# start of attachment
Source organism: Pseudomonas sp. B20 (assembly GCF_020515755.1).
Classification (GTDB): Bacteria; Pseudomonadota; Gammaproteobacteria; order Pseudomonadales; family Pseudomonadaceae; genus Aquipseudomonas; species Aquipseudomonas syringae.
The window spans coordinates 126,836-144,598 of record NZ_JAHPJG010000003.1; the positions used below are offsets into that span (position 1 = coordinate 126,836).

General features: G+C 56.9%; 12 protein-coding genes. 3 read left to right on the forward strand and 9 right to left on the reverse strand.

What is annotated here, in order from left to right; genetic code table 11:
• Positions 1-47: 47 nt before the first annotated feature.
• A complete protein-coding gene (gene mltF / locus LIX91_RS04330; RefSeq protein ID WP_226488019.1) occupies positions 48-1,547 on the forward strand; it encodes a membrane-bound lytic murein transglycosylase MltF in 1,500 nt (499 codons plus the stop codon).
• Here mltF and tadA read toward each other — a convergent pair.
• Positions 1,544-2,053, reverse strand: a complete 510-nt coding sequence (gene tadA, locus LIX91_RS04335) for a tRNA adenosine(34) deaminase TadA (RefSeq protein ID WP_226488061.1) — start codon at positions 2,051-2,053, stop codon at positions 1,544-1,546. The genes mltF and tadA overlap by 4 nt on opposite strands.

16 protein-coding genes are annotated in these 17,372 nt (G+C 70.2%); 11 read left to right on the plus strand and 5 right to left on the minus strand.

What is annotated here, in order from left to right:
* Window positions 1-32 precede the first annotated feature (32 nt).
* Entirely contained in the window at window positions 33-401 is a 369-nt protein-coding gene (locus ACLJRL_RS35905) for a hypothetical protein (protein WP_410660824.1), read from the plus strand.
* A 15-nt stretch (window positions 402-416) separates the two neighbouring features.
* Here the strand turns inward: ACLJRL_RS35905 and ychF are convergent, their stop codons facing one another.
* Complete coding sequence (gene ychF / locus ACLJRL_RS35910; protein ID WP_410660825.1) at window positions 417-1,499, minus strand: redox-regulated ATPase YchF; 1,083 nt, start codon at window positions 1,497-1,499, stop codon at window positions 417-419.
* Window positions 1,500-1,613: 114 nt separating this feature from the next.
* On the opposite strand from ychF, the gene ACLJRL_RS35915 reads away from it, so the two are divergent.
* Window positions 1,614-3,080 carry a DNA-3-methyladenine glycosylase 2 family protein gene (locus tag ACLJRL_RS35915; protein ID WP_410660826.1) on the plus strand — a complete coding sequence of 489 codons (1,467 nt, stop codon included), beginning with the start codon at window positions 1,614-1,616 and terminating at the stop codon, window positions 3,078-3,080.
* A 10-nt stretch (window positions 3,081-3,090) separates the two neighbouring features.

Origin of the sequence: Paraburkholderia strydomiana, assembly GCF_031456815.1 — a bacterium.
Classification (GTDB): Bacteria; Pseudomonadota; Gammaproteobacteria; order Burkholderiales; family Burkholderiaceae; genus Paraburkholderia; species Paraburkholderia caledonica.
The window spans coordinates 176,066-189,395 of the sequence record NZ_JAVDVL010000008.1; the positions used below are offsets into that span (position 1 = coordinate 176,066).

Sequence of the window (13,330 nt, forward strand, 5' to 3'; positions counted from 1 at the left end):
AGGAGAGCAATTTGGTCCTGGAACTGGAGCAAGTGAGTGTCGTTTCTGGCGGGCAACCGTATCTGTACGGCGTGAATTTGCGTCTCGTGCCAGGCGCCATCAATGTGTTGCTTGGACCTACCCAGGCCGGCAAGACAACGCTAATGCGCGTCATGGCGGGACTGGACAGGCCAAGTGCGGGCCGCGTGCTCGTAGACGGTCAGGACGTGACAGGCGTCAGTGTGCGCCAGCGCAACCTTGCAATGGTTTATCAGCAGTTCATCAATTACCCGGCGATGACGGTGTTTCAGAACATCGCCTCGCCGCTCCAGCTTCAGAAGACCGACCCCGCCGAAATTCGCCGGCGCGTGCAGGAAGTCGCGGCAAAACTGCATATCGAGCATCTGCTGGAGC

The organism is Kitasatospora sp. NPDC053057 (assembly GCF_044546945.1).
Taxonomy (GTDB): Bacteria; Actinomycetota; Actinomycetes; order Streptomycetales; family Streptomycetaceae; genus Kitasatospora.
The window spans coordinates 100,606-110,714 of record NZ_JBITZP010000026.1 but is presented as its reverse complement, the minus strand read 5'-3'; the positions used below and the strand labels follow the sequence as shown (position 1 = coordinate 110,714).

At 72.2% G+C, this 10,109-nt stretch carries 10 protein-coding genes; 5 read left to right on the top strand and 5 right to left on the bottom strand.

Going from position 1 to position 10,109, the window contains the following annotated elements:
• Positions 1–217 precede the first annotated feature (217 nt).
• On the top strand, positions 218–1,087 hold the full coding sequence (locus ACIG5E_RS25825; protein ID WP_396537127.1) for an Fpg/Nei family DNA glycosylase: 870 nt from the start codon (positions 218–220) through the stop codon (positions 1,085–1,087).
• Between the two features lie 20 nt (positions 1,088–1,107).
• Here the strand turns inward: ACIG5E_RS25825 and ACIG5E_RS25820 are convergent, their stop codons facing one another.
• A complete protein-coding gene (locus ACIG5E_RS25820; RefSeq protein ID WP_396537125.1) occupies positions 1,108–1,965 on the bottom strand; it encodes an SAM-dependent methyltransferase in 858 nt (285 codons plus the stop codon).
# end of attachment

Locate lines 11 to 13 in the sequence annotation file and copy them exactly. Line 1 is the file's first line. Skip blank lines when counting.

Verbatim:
What is annotated here, in order from left to right:
* Window positions 1-32 precede the first annotated feature (32 nt).
* Entirely contained in the window at window positions 33-401 is a 369-nt protein-coding gene (locus ACLJRL_RS35905) for a hypothetical protein (protein WP_410660824.1), read from the plus strand.